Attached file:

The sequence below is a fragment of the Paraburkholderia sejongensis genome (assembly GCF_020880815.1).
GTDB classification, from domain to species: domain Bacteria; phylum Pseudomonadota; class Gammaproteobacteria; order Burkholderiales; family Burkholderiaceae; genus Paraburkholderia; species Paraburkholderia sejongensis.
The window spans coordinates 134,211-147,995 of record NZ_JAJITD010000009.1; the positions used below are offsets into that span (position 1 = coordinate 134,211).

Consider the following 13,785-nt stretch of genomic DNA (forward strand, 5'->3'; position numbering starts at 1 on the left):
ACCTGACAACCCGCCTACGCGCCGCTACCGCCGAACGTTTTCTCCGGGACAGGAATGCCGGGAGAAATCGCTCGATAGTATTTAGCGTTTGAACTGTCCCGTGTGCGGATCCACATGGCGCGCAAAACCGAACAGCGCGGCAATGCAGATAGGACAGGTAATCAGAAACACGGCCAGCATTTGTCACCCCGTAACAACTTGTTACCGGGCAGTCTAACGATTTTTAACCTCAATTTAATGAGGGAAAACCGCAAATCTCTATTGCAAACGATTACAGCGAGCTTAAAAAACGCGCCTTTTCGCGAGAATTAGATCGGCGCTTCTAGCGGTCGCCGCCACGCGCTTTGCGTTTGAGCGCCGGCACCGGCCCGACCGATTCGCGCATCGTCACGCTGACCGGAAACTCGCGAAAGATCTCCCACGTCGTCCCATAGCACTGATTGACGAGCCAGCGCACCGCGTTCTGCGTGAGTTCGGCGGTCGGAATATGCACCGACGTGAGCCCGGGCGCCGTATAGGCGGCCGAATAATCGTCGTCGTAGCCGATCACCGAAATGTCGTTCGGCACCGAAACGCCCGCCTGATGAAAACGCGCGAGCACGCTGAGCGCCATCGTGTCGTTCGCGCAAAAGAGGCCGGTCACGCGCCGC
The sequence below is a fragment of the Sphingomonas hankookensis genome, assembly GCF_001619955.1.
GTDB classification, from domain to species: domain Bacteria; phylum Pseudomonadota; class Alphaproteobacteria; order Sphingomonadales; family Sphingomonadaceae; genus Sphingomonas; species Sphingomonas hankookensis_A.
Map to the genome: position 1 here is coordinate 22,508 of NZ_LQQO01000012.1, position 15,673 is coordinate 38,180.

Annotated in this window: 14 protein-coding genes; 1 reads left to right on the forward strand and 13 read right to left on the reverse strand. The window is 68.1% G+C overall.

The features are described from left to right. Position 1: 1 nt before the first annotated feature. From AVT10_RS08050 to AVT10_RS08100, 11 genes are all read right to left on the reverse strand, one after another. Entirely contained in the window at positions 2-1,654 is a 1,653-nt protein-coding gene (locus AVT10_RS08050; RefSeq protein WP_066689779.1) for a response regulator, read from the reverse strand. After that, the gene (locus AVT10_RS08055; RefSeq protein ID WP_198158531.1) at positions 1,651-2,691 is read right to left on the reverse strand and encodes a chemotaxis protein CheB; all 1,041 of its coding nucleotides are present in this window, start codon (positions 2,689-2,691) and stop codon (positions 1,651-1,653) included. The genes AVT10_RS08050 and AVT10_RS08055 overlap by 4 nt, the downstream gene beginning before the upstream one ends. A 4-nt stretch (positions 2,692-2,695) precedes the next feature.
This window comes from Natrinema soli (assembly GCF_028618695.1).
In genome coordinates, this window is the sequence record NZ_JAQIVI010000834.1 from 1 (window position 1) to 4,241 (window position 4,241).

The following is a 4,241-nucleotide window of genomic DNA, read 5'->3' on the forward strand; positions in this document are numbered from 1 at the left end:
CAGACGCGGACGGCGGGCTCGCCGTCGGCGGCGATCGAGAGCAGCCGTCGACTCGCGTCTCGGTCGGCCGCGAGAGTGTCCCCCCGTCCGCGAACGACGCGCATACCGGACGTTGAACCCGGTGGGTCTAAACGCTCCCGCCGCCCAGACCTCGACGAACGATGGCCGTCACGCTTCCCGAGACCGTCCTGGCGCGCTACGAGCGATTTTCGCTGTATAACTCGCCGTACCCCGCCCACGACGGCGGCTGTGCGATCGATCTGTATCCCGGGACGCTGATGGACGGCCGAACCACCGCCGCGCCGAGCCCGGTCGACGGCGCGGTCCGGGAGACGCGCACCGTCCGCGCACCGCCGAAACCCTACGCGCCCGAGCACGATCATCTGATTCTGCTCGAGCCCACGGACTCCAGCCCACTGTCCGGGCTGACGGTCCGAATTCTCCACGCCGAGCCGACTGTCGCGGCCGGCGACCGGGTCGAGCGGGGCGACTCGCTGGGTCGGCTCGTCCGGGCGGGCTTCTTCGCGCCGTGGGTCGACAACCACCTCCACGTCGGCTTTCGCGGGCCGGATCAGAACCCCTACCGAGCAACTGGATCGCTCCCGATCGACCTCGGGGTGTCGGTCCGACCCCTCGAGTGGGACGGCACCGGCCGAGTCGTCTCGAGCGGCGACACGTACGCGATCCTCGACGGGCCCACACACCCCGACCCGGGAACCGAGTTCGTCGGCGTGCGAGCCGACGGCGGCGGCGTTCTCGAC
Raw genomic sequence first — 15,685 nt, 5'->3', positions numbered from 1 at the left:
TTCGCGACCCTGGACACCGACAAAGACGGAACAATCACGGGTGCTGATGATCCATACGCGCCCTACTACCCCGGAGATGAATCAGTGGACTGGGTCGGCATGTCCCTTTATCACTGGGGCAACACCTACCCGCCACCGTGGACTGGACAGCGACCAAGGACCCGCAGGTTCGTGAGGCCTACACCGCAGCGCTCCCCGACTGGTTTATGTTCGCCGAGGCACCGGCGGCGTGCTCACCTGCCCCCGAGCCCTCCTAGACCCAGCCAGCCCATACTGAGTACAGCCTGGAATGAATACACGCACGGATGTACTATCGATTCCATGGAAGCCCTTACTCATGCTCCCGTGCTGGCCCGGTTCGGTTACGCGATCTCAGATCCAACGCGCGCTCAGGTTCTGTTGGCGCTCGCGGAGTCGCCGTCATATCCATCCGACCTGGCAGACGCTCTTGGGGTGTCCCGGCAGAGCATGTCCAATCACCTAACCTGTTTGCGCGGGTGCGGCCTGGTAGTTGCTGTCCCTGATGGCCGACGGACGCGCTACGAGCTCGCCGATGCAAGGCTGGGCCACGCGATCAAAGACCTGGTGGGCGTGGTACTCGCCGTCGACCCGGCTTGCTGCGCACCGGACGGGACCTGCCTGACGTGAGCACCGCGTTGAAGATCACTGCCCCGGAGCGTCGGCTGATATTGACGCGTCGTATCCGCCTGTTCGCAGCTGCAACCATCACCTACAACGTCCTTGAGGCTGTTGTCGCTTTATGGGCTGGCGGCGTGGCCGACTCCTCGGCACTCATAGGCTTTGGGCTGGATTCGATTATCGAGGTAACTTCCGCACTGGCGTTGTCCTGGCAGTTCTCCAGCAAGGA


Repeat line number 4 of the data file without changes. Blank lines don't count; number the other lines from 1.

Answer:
Consider the following 13,785-nt stretch of genomic DNA (forward strand, 5'->3'; position numbering starts at 1 on the left):